Yay, a GMT diver in ceramic with a Master Chronometer certification in four colour choices. Thank you, Omega! Available in either Sedna gold (which inherently is priced a bit higher than the other colour options), black, blue or red, Omega have really taken to paying attention to what the market wants, nay, demands. The dial is superb. Its not boring, its traditional and legible, exactly what a dive watch needs to be. All four models carry with them different dial and hand colour hints, and that will please even the pickiest of consumers. My choice would probably be the full black or blue model. Yeah yeah, call me boring but I think these are the most wearable and functional of colours. The red is a bit ostentatious and attention seeking, while the gold option is a bit too, how should I put it, blingy? But that’s not me putting Omega down, that’s just my personal opinion and therein lies the true appeal of these watches. Choice! Add to that the ever popular GMT function and what you have is a wonderful watch that will give Rolex’s BLNR GMT a true run for its money. I won’t delve into the mechanics of the watch, but rest assured you’d be wearing a highly accurate, highly functional and supremely made timepiece.
Chopard Superfast Chrono Porsche 919 Black Edition
Chopard’s newest sport piece pays tribute to their ongoing relationship with Porsche and the 919 Hybrid race car. As far as sport’s watches go, this is one that will appeal to those that bleed Porsche. With it’s flyback chronograph functional and explicit sporty design, its production is aimed at a very small, very specific niche. The kind that takes their beloved sports car down to the track on the weekend and burns through countless sets of tyres, all for the love of motorsports. The dial isn’t for everyone though, and the big number 12 is a bit off putting and slightly distracting. The outer chapter ring displays the 5-minute/second counter in oversized numbers, again too large but they’re big for a reason. Timing a lap and doing 120km/h at the same time is difficult, so Chopard wanted to ease that relationship by allowing the driver to quickly read the time without having to look at the dial for more than a second. The red hints on the hands and outer chapter ring, as well as the start/stop pusher at 2 o’clock is a nice little touch. And while the addition of the date window at 4 o’clock might make the die-hards question the watch’s heritage and purpose, its still a useful little function. Only 100 pieces will be made, and I expect them to sell out quite quickly due to its racing appeal. Not bad.
Chopard L.U.C XPS 1860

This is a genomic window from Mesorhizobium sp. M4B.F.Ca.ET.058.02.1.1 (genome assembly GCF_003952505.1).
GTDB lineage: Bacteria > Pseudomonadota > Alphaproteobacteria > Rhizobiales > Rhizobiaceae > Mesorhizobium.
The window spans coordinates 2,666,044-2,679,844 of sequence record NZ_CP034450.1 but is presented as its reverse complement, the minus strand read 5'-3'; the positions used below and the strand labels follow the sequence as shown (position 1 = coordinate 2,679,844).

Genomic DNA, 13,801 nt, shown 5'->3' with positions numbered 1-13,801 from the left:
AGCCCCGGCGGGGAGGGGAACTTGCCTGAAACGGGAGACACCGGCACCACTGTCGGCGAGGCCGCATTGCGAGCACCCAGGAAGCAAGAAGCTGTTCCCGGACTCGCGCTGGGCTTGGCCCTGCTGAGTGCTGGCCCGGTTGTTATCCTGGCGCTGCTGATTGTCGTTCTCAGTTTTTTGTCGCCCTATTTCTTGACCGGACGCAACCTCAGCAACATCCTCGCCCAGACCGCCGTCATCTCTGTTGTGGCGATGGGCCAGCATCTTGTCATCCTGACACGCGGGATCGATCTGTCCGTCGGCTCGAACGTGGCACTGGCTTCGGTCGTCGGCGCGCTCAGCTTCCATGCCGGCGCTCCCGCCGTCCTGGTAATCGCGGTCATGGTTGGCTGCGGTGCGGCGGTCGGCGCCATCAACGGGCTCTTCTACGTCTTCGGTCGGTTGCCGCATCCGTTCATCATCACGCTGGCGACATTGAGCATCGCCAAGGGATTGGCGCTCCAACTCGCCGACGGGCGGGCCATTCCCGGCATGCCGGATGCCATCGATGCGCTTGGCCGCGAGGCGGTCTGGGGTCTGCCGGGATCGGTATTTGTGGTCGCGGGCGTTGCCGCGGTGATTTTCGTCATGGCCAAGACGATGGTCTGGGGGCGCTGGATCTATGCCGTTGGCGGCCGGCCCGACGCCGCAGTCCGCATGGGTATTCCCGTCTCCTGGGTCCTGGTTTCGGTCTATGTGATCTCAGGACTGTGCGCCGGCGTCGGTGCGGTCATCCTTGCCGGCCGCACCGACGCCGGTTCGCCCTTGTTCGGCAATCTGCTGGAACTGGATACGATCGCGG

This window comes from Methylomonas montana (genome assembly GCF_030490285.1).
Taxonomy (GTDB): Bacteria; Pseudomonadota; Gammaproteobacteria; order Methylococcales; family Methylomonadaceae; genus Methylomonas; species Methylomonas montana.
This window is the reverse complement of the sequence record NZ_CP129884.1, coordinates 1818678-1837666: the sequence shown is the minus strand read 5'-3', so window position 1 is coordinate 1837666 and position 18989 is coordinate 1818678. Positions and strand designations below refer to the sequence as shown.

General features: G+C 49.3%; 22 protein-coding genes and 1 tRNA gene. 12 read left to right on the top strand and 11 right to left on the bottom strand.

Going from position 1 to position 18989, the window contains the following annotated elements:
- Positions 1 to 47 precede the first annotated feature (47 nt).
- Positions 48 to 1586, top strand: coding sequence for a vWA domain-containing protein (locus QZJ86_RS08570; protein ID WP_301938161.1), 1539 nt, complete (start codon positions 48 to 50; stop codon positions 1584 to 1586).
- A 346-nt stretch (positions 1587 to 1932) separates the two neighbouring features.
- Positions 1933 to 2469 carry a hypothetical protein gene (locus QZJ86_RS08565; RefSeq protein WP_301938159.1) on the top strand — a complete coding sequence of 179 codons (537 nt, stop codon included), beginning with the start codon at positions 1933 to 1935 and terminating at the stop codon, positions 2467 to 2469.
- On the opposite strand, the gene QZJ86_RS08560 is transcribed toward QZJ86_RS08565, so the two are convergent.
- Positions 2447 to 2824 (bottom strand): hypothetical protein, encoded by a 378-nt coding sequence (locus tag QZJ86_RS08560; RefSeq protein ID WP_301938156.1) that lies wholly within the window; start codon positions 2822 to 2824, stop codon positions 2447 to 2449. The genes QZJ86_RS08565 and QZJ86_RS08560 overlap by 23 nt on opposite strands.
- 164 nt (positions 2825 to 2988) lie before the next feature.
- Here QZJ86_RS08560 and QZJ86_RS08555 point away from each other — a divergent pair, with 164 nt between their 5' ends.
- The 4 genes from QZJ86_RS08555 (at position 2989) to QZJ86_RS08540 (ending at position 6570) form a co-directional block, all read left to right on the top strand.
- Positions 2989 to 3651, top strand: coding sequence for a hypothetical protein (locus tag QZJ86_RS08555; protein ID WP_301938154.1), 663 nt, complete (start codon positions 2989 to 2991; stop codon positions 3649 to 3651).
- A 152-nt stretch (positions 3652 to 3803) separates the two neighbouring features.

Now I’m going to feature another piece from Chopard. Its not because they’re paying me to (they’re not, unfortunately!), or because I have a vested interest in their success, but because I want you all to see how versatile the brand is. A common denominator of a successful brand is the ability to provide consumers with a varied collection of watches, ranging from everyday beaters, to beautiful dress watches and casual sport watches. Chopard does all these very well. The L.U.C XPS 1860 is another reason why I really admire Chopard. Available in either steel or 18k rose gold (I’d pick the steel: its cheaper and can be worn with a larger array of outfit choices), it’s a very attractive watch. At 40mm wide and only 7.2mm thick, it has the ability to be worn casually or dressed up, and its slimline profile really enhances its comfort and wearability factors. The hands are a bit iffy for me though, and Chopard would’ve done well with slim-lining those hands too. The small-seconds sub-dial at 6 o’clock is wonderfully proportioned, and the addition of the date window doesn’t impede on the overall aesthetic and flow of the piece. Turn the watch over and you’ll see the gorgeous COSC chronometer certified micro-rotor automatic movement doing its thing. Both versions offer the same movement, but the red gold version has the Geneva Seal, meaning it has more decoration and a higher level of finishing applied to the movement. However, both versions have the same gold micro-rotor, which is a nice touch from Chopard and one that should be appreciated by its wearer. It isn’t cheap, but it isn’t absurdly expensive either (I’m talking steel, of course). One for consideration, I’m sure, but a definite crowd pleaser and something you’d never regret buying.